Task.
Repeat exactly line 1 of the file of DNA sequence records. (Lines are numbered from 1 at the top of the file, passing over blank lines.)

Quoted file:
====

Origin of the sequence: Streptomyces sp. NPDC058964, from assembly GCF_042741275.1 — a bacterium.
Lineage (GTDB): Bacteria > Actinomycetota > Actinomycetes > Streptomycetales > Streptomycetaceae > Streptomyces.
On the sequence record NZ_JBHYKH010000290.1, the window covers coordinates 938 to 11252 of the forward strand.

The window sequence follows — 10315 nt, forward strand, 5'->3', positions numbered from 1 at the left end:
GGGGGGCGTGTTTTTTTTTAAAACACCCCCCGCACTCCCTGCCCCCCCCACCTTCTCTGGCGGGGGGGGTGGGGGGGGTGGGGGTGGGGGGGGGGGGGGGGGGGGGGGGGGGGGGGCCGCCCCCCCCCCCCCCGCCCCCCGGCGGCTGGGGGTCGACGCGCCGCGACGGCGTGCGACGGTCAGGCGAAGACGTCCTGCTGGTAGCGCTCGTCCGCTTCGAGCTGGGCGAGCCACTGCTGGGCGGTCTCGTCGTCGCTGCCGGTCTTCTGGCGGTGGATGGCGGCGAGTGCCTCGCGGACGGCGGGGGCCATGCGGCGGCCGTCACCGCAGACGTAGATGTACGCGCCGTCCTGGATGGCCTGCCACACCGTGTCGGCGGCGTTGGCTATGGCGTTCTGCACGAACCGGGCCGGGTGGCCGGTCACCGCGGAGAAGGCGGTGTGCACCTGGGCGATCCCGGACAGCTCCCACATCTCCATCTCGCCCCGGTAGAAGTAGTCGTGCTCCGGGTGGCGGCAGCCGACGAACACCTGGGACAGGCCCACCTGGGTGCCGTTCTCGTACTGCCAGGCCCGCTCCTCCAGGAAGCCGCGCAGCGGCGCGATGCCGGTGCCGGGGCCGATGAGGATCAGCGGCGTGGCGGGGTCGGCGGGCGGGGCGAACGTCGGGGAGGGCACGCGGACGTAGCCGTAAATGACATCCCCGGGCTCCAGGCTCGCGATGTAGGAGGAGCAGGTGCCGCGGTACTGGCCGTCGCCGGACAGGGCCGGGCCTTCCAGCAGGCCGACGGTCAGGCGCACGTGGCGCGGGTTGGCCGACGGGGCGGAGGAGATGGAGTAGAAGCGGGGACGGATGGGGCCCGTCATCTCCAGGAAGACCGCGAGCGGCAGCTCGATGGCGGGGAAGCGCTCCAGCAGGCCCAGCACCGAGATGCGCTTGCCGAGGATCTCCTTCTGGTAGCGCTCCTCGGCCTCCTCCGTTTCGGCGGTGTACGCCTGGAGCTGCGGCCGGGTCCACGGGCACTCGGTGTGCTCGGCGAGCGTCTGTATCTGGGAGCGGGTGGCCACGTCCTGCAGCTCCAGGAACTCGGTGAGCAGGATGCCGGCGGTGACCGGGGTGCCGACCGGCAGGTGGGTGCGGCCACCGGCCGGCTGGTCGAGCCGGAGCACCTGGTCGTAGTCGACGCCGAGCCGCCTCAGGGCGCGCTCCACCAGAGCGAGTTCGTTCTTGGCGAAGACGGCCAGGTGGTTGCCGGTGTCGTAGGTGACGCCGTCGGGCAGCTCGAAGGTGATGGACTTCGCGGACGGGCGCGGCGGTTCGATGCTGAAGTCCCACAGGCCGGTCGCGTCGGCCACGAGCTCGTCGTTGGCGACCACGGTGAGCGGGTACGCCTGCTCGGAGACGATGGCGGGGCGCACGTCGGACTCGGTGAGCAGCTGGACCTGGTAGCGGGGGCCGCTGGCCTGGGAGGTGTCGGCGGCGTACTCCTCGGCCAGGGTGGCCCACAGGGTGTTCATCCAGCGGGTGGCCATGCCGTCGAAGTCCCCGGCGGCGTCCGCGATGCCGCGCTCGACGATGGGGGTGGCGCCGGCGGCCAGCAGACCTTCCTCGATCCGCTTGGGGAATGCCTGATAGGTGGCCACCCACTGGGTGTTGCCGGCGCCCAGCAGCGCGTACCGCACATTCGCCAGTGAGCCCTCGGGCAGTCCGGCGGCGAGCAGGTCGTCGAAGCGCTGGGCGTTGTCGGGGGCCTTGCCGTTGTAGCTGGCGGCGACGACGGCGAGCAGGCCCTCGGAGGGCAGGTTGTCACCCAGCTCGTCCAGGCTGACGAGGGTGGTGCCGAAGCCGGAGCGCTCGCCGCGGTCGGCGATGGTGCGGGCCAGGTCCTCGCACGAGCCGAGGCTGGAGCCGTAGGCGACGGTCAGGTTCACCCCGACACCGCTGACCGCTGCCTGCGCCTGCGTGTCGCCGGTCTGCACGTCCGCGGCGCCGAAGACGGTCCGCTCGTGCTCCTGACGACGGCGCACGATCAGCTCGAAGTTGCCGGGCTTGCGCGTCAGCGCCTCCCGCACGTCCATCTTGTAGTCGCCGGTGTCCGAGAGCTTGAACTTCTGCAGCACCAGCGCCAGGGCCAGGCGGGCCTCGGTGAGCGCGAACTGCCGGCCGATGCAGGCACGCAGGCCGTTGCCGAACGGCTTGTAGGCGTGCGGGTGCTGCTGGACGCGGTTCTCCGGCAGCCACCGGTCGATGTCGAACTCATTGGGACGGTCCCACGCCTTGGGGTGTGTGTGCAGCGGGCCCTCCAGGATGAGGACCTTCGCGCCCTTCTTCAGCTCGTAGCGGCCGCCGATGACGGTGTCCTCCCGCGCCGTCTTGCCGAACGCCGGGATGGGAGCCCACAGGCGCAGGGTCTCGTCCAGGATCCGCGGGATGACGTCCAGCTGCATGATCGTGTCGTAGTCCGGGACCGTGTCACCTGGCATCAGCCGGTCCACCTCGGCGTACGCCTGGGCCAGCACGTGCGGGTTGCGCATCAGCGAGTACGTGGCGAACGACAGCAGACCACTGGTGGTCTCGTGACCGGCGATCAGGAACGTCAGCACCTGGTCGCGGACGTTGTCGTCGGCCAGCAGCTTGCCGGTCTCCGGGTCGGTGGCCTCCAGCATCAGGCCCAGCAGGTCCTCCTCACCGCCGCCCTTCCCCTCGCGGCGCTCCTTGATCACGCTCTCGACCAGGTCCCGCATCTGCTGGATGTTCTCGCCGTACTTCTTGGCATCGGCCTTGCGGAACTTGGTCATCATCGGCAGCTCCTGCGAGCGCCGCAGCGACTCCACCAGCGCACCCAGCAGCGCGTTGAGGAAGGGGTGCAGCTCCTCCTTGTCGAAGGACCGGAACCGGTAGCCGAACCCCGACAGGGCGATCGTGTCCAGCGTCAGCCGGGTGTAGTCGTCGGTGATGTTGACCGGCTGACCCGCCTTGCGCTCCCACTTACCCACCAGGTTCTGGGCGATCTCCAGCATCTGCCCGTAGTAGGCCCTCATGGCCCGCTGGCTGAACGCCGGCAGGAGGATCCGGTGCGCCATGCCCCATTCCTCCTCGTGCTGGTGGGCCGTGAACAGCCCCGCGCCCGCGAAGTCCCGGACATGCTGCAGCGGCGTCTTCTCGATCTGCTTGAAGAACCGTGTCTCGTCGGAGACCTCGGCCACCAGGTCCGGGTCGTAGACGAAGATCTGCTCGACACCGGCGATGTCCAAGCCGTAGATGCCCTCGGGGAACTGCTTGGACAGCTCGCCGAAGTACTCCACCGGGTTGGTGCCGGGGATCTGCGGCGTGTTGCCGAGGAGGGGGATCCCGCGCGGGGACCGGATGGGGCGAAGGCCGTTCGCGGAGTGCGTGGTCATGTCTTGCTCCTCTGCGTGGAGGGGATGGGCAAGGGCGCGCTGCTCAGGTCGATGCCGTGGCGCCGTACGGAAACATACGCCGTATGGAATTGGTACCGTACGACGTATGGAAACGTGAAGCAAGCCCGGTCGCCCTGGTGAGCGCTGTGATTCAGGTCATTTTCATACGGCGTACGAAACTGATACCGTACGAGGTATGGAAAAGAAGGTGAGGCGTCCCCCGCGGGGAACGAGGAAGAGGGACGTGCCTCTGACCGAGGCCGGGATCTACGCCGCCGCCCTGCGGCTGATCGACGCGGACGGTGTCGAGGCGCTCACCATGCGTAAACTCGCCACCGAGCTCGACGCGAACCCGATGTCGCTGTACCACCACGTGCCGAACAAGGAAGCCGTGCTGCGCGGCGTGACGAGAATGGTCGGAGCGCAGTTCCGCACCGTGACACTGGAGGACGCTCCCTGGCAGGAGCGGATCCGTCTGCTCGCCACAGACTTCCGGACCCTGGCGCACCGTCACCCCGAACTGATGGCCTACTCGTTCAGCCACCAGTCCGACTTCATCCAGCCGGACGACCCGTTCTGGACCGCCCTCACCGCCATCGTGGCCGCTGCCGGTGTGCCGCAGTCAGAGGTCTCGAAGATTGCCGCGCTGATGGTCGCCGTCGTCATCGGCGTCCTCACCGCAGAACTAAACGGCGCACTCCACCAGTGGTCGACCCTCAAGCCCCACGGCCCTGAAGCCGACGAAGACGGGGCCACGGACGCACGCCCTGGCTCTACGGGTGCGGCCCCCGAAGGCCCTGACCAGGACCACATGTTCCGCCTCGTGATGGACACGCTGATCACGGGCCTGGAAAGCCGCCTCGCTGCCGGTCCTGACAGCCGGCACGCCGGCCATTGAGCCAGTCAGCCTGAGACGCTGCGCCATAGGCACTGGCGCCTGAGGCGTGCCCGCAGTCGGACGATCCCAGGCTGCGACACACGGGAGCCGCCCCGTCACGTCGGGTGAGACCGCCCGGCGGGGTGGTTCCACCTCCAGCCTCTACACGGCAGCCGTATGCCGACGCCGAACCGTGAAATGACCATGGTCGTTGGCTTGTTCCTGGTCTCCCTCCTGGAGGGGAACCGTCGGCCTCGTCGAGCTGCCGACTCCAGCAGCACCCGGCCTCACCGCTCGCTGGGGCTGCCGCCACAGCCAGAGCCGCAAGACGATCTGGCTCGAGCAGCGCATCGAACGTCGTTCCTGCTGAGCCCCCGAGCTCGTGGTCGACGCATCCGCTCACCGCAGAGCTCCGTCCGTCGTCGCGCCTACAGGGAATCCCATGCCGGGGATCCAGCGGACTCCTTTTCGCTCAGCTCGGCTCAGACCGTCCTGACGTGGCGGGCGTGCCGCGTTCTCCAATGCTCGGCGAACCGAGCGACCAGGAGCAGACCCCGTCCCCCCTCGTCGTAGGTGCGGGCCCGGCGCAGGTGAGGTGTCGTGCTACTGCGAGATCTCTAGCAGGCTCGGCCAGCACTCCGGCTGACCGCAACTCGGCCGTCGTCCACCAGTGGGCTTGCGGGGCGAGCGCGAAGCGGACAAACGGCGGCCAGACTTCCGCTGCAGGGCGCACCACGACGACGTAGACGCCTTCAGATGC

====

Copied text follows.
Origin of the sequence: Streptomyces sp. NPDC058964, from assembly GCF_042741275.1 — a bacterium.